I think that it is to be explained by the shift in the way the Western world understands civilization. Traditional Western civilization was built upon the idea that human activity is directed towards certain ends. Some of these ends are defined by material needs and desires such as the need for food, clothing and shelter. Others are goods which are transcendent, which exist in a higher realm beyond that perceived through the senses. The ends of human activity are not equal but arranged in a hierarchy of importance in which the transcendent goods – goodness itself, truth, beauty, justice, etc., are higher and more important than the lower, material goods. Therefore, whether a society is civilized or not, and the level of its civilization, is determined by the extent of its pursuit of these higher goods, of which its arts and literature are indispensable indicators.
The foundation of this way of looking at things – the idea that there is something beyond the world as perceived through the senses – has been subjected to a steady process of erosion for almost a thousand years beginning with William of Ockham’s denial of the reality of universals. The less men came to believe in a world beyond the material, the less important the higher goods became to them and the more important the lower goods. Hence man turned his efforts more and more towards science, the means whereby he gains knowledge of and mastery over the physical world and so obtains his every material desire.
In a very real sense, the eclipse of art and literature by science and technology represents the triumph of the spirit of the philistine. I do not mean philistine in the literal sense of the people that ancient Israel fought against but in the metaphorical sense. The metaphorical philistine is the man who looks for nothing in life, beyond material security, other than the comforts and amusements, themselves material, that distract him. He sees no purpose in schooling beyond getting a job, and no purpose in higher education beyond getting a better paying job. He sees no need for a higher life of the mind and spirit for himself, and responds to those who seek such for themselves, with scorn and derision.
In previous centuries, philistinism was associated with certain versions of Protestantism. The Protestant Reformation had begun with Martin Luther re-asserting the Pauline doctrine that salvation is God reaching down to man in Christ and giving us His grace to be received through faith. Some Protestants drew from this the conclusion that all human pursuit of higher goods was “religion” and offensive to God and sought to purge their churches and often their lands of it. English Puritanism, which cancelled liturgy, smashed church organs, and stripped churches of beauty and decoration in the name of “simplicity”, which judged art not by the standards of aesthetics but of a very Pharisaic morality, is an obvious example of this.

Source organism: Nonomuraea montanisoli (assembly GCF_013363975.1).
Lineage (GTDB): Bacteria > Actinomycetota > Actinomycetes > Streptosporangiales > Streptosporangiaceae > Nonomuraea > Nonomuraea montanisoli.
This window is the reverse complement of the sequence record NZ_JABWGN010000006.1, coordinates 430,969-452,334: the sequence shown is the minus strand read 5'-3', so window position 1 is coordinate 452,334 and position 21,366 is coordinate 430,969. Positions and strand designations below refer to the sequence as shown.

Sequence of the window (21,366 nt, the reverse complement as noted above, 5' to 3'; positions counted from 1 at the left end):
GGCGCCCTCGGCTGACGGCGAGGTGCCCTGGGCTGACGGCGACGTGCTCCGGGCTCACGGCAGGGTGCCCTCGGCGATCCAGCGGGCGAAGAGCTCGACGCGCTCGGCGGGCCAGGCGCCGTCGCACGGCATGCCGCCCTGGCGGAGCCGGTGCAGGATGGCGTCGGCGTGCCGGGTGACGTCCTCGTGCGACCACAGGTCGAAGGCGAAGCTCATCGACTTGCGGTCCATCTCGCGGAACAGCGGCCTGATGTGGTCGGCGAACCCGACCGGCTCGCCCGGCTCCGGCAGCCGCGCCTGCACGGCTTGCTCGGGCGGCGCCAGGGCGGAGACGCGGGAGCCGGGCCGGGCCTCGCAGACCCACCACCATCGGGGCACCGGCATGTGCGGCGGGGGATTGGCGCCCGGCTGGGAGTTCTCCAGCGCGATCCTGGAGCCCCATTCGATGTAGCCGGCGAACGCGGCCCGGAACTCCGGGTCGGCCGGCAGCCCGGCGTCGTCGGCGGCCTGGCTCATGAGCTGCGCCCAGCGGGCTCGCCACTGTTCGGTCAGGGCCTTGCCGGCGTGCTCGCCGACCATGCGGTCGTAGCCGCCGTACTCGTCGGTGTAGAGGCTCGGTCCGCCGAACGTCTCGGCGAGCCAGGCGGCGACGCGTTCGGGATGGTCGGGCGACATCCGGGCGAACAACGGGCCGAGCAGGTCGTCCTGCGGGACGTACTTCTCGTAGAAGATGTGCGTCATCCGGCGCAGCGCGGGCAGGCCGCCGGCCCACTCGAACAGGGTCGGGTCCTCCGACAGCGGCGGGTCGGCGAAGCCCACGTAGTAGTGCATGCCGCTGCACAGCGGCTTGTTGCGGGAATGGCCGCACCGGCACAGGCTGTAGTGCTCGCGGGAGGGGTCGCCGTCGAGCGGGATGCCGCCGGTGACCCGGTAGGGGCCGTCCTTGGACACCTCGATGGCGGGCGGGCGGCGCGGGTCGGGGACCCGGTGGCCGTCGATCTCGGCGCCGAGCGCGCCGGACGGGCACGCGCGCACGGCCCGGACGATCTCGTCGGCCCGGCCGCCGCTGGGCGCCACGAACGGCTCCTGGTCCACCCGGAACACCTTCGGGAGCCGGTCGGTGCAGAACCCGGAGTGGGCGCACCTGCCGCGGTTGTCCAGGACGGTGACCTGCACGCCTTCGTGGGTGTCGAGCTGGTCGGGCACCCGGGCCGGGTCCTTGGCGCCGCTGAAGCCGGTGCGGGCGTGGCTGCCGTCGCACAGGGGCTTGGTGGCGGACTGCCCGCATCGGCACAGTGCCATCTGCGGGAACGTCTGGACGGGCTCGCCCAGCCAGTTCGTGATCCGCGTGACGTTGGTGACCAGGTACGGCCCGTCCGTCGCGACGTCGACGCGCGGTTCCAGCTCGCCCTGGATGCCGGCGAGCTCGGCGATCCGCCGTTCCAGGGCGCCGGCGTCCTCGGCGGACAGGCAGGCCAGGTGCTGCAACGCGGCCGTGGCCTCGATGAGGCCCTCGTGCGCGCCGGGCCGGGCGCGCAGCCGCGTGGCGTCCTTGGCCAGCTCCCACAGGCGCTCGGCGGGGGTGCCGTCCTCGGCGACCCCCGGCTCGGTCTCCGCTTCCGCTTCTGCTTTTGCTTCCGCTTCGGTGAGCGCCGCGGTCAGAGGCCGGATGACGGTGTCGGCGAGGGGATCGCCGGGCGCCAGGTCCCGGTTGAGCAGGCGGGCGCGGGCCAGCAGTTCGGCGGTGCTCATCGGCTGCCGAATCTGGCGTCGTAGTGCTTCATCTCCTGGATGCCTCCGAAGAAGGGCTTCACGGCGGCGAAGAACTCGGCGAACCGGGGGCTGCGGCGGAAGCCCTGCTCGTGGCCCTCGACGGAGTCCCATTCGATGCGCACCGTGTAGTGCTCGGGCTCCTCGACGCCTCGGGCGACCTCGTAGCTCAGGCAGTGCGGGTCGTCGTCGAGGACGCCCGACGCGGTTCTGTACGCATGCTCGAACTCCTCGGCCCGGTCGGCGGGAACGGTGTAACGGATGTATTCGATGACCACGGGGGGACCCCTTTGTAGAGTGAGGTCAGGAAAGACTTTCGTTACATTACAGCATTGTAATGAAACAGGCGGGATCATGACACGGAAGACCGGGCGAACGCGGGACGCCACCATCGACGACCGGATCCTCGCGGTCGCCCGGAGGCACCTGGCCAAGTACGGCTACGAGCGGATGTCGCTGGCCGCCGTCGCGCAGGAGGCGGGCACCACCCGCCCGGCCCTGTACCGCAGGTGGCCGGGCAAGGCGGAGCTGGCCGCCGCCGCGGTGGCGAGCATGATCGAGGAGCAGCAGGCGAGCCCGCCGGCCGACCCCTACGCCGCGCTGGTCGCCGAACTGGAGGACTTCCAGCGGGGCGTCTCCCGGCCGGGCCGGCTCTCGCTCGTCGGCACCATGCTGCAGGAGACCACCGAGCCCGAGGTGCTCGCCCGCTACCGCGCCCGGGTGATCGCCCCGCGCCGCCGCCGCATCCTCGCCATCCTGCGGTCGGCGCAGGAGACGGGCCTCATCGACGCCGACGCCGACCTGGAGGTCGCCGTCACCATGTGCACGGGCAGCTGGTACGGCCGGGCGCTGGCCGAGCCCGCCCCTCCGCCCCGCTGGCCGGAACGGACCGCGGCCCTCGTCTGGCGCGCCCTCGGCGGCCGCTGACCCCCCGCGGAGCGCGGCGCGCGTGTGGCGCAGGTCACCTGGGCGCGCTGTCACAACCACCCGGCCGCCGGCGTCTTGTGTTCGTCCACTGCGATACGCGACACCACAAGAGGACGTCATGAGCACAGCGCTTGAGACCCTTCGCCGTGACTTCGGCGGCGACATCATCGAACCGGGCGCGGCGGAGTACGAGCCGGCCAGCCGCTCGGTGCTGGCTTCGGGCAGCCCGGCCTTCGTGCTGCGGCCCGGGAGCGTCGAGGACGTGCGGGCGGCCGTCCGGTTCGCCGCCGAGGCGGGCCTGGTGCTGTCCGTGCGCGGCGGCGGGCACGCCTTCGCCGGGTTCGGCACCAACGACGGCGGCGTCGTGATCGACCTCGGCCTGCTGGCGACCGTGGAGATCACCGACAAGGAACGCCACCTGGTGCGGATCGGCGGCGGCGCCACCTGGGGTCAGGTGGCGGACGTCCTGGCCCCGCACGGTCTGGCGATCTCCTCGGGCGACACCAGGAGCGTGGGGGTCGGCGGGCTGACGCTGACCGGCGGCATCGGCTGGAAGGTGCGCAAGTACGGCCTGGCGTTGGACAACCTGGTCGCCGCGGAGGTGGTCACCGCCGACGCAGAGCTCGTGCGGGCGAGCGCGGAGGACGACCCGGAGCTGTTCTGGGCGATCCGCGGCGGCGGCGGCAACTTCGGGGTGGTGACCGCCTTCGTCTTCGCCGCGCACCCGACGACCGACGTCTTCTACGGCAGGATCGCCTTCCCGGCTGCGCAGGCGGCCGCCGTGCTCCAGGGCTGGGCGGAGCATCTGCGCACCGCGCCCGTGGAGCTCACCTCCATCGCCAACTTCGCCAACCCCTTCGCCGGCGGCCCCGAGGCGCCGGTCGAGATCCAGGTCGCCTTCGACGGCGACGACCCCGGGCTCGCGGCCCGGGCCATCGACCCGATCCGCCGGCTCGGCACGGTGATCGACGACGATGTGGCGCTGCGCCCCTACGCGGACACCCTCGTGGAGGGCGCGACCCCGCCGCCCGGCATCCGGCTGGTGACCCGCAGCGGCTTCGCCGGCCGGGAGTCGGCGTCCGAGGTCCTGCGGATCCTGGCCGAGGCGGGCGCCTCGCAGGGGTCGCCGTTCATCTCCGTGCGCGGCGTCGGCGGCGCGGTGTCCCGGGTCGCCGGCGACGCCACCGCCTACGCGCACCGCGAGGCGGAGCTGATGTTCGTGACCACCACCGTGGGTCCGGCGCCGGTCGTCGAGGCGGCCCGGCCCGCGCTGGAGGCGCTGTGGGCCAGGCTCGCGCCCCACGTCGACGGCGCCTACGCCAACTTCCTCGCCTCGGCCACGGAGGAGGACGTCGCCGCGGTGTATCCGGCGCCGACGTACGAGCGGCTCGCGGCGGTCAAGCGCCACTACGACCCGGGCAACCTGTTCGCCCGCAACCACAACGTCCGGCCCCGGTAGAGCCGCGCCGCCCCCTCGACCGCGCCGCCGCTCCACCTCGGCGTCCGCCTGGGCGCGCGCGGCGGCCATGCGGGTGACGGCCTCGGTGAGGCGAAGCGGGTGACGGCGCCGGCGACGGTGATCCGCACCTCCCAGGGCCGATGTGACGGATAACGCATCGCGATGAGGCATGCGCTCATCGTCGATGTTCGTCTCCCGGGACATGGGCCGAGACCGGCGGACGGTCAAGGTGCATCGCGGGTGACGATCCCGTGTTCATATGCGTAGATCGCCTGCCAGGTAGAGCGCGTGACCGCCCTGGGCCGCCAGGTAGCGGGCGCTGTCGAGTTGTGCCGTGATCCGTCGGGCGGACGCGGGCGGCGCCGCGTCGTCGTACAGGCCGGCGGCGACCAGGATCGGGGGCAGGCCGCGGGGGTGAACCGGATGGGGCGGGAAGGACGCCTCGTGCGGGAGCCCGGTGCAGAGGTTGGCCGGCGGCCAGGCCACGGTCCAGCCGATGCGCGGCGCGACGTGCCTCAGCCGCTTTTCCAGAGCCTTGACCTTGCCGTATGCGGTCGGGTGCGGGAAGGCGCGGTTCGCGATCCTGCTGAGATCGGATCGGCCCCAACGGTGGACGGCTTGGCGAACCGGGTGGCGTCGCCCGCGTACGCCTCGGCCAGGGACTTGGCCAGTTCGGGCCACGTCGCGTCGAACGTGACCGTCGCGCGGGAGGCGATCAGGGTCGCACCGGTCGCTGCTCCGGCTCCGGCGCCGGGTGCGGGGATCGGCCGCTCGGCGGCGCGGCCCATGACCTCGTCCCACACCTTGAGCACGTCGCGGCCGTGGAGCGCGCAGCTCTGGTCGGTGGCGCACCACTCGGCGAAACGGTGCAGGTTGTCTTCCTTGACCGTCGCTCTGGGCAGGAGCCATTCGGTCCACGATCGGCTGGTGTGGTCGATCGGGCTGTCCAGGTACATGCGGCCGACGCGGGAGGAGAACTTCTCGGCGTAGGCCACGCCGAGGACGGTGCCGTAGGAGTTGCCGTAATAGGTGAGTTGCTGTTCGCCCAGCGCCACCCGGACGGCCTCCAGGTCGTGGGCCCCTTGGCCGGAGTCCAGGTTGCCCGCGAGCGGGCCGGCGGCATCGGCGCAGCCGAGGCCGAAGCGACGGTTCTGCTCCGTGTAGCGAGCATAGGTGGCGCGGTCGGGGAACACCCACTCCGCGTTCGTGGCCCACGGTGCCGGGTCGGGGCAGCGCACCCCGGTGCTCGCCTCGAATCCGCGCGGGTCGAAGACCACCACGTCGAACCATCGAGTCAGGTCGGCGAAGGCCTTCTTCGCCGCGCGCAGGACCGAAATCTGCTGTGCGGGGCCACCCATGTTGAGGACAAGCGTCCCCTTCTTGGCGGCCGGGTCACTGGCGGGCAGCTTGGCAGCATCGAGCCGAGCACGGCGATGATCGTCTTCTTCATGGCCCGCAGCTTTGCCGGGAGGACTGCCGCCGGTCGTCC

The basic essence of philistinism, however, is materialism rather than Protestant theology. That human intellect has been poured into science and technology in the twentieth century at the expense of the arts and literature represents the ultimate triumph of philistinism, its having conquered its ancient enemy, the life of the mind, and forced it to pay tribute. Meanwhile, the world of arts and literature has been taken over by those so aptly described by Muggeridge as “charlatans and sick or obsessed minds” as to make the philistine seem more appealing. While the man who sees no point in the paintings of Michelangelo, El Greco, Titian and Poussin, the plays of Shakespeare and Racine, or the verse of Donne, Dryden, Goethe and Baudelaire, and treats those who do as objects of ridicule, was obviously a fool, there is something to be said for the man who sees no point in trying to read the unreadable verse of Angelou, the woman who cannot sit through a production of an Ensler play, and the person, man or woman, who, unable to make the insane equation of nihilistic subversion with aesthetic value, walks away in disgust from most of which is produced as “art” today. So perhaps even the cloud of the triumph of philistinism has its silver lining.